An English mathematician named William Bourne draws up the first known plans for an underwater boat. These plans call for a leather-covered wooden frame craft that would be rowed from the inside. There is no evidence to suggest that this craft was ever built.
Dutch physician Cornelis Drebbel builds the world's first submarine. The boat is made of wood reinforced with iron and covered with leather. Inside, 12 oarsmen are seated six on each side. They row with oars that stick out the sides through tight fitting leather sleeves to keep the water out. Drebbel makes several trips in his submarine in the Thames River near London at a depth of about 12 or 15 feet.
First Air-replenished Diving Bell
The English astronomer Edmund Halley develops a diving bell in which the atmosphere in the bell can be replenished by sending weighted barrels of air down from the surface.
First Waterproof Suit
Chevalier de Beauve, a guard in the Navy, develops a waterproof suit with lead shoes. Air is supplied from the surface by two leather tubes fastened to the helmet.
First Enclosed Diving Device
Englishman John Lethbridge develops a completely enclosed, one-man diving dress. The device is made from a reinforced, leather-covered barrel of air, equipped with a glass porthole for viewing, and two arm holes with watertight sleeves.
August 26, 1768
First Voyage of Endeavour
Lieutenant James Cook leaves the port of Plymouth, England on a voyage to observe a transit of the planet of Venus across the Sun. During this and two voyages to follow, Cook would explore and map the Pacific Ocean. He was the first to use a chronometer to to accurately determine his longitude at sea.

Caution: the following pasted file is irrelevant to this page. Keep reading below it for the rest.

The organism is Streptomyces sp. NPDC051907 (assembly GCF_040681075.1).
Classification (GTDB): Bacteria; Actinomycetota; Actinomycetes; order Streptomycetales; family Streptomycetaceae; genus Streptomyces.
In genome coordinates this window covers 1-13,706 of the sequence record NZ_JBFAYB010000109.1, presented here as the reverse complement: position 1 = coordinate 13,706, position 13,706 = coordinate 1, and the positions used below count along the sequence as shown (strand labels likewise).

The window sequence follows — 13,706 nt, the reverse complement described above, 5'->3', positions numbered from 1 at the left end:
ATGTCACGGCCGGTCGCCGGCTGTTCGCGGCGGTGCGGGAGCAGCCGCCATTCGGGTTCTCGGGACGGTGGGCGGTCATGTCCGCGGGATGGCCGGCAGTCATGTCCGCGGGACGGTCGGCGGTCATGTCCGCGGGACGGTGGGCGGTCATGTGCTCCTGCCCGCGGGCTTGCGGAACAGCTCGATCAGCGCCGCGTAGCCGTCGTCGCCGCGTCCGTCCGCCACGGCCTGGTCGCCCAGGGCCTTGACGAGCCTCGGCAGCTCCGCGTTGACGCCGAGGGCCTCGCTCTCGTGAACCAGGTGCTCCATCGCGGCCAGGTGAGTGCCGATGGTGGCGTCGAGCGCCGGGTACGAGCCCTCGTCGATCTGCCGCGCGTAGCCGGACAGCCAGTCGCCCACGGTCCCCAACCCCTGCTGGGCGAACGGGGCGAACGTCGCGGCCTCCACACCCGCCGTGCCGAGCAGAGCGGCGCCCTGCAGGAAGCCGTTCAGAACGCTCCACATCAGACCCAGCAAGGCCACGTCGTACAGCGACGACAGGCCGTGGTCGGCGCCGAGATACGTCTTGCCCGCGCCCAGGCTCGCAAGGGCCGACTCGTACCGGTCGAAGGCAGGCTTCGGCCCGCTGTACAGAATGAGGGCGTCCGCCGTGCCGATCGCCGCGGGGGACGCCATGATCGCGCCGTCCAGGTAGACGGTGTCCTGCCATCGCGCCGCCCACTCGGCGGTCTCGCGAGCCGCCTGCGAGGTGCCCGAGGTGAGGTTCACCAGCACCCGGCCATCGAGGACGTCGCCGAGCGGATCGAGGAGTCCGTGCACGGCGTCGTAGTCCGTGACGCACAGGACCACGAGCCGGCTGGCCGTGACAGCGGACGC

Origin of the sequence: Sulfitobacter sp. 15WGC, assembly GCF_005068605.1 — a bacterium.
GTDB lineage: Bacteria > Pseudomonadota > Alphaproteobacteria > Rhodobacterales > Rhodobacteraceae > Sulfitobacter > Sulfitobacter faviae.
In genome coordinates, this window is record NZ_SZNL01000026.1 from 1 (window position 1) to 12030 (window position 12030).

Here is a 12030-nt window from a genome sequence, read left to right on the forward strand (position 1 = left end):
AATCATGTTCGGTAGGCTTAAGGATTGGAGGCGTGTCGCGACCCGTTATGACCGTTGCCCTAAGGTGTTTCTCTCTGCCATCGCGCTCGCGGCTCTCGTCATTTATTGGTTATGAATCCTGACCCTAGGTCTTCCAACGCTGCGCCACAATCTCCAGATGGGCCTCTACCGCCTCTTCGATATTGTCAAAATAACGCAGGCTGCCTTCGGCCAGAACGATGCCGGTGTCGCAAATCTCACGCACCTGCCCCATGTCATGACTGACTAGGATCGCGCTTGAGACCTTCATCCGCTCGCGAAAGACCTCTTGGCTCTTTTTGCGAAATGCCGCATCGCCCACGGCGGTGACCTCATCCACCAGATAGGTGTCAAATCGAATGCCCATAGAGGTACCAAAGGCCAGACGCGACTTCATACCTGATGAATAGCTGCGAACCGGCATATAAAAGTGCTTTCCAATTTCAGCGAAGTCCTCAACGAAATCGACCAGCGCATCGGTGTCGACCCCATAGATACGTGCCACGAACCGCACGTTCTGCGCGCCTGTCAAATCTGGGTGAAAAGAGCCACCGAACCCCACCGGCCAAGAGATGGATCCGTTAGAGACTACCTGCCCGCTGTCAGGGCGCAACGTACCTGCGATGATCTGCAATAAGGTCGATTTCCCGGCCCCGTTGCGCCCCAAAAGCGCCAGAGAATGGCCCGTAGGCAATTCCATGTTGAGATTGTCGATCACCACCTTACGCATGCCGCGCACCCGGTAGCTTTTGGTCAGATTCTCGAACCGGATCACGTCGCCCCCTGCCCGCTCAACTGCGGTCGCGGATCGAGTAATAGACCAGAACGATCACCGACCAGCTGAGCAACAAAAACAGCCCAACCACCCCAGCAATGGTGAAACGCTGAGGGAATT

First Practical Diving Helmet
The French scientist Sieur Freminet invents a helmet-hose diving apparatus, in which air is pumped from the surface with an egg-shaped reservoir. The air reaches the diver through a hose attached to the helmet. This system provided a constant supply of air to the diver. With this device, Freminet is able to stay submerged at a depth of 16 meters for up to 1 hour.
First True Diving Bell
American John Smeaton incorporates several improvements to the diving bell. He builds the bell made from cast iron and is the first to use an efficient hand-operated pump to sustain the air supply via a hose. An air reservoir system and non-return valves to keep air from being sucked back up the hoses when the pump stops.
First Diving Suit
German mechanic Karl Heinrich Klingert creates a device, which is the first to be called a "diving suit”. It consists of a jacket and trousers made of waterproof leather, a helmet with a porthole, and a metal front. It is linked to a turret with an air reservoir. The reservoir cannot replenish itself, so the suit has a limited dive time duration.
Robert Fulton, inventor of the steamboat, builds an early submarine called The Nautilus. This cigar-shaped craft is made of wood over iron plates, and uses a horizontal rudder to control the up-and-down movement of the submarine. This rudder system is still in use today.
First use of Scuba